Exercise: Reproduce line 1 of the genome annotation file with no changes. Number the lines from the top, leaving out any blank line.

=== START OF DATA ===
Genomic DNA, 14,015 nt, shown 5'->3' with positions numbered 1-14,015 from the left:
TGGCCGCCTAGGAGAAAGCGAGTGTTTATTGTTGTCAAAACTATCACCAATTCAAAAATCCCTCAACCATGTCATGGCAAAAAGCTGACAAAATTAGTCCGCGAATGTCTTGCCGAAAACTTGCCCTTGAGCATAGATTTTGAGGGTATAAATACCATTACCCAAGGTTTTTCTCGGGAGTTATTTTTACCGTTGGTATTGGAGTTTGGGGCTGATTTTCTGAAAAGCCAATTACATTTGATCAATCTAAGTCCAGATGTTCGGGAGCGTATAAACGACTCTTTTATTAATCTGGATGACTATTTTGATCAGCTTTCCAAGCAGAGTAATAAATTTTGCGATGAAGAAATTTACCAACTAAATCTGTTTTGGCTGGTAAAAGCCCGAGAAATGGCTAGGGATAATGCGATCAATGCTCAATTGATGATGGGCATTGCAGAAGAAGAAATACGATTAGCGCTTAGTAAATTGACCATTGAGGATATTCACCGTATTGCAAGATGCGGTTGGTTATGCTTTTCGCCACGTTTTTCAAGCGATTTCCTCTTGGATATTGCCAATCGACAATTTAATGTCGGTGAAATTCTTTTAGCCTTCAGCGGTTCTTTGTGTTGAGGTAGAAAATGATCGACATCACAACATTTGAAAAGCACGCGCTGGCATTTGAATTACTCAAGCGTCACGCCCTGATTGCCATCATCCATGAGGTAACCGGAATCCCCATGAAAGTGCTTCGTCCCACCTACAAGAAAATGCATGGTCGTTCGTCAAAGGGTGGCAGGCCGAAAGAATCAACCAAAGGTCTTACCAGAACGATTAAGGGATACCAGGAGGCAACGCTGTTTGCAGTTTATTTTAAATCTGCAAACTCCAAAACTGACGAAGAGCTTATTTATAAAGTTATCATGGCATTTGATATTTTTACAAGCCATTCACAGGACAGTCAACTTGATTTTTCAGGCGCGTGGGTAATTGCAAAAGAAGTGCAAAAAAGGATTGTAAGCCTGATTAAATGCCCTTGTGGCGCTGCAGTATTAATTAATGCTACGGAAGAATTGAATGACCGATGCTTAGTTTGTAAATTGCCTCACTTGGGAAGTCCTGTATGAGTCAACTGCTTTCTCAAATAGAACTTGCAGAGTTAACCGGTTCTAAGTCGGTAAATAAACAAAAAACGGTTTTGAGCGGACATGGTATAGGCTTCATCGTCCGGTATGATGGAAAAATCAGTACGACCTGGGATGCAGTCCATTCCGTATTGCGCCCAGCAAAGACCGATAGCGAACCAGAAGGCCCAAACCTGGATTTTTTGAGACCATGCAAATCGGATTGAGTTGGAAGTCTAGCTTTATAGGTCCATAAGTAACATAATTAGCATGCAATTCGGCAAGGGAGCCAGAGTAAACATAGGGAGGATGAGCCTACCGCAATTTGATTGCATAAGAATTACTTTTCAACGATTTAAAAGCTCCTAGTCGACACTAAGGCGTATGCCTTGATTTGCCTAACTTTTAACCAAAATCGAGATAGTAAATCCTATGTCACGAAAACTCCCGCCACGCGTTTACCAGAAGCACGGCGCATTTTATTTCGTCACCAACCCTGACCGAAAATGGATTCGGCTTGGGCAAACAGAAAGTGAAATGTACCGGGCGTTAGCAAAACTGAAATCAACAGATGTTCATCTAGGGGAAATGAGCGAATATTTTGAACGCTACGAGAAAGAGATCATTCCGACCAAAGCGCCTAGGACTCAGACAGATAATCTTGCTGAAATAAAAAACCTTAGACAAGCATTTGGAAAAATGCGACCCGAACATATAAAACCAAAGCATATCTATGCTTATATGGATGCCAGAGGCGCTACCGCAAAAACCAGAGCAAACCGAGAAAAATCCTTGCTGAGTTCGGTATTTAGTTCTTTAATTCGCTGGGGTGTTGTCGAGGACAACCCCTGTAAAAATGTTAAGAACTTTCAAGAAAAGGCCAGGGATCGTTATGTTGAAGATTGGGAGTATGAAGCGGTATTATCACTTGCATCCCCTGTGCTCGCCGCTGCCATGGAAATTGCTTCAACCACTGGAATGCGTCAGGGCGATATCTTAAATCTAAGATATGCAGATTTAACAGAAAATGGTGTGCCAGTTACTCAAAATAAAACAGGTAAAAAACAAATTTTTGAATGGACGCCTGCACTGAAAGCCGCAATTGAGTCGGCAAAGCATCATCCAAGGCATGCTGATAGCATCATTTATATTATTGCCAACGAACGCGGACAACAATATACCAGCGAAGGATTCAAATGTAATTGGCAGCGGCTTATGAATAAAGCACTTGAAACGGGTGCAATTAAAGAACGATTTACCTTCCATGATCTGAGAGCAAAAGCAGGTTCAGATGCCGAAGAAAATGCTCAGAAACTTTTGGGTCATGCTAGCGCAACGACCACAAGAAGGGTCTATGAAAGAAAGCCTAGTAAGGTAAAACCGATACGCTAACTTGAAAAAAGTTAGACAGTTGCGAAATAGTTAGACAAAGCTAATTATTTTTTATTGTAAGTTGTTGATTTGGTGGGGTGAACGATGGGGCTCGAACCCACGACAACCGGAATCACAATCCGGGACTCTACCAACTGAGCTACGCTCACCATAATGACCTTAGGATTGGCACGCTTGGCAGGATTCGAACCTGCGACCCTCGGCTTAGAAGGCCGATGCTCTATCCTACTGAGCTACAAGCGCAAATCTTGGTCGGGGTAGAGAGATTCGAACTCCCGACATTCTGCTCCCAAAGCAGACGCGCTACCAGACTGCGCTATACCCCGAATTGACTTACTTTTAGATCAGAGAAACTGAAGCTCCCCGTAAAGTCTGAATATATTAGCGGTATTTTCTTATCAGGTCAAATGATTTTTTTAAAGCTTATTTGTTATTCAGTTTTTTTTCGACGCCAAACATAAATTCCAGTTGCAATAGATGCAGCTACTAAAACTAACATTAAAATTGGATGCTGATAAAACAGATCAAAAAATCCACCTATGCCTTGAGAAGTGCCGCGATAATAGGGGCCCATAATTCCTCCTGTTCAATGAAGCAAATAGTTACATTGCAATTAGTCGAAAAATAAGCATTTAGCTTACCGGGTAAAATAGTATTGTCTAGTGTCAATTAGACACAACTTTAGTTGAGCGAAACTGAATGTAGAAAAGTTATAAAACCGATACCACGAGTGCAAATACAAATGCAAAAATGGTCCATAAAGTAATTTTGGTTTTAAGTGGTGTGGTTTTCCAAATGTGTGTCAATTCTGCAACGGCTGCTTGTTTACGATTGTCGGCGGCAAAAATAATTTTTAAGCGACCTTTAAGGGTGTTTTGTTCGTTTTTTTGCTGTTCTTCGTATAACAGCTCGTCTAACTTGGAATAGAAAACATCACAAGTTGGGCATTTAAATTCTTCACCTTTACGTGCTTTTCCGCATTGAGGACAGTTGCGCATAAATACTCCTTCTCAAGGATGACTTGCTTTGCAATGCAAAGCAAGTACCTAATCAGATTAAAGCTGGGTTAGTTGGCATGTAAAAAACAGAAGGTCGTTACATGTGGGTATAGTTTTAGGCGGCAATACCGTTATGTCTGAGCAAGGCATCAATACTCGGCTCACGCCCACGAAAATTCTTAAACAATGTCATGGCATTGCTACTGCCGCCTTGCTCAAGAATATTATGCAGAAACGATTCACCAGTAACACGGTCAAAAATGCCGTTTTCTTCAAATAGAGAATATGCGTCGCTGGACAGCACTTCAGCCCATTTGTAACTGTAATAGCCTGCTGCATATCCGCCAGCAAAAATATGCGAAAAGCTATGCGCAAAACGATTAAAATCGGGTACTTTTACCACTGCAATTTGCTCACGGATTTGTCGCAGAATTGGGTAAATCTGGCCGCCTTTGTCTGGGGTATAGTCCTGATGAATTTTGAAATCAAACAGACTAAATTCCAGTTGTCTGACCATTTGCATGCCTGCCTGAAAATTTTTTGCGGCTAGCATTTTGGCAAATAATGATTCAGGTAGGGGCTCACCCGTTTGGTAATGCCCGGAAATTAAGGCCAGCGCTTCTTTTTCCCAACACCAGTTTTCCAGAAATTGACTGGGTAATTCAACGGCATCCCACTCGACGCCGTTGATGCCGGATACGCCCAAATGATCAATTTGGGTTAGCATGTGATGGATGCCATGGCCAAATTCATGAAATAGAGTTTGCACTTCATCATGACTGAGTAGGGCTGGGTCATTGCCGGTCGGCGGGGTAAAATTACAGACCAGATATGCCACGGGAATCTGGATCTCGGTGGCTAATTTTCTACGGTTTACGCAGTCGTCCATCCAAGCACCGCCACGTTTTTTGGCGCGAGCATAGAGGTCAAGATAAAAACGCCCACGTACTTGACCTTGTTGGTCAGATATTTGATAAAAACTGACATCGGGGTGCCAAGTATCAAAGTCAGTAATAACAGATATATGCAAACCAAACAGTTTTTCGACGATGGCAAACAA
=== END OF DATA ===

Genomic DNA, 14,015 nt, shown 5'->3' with positions numbered 1-14,015 from the left: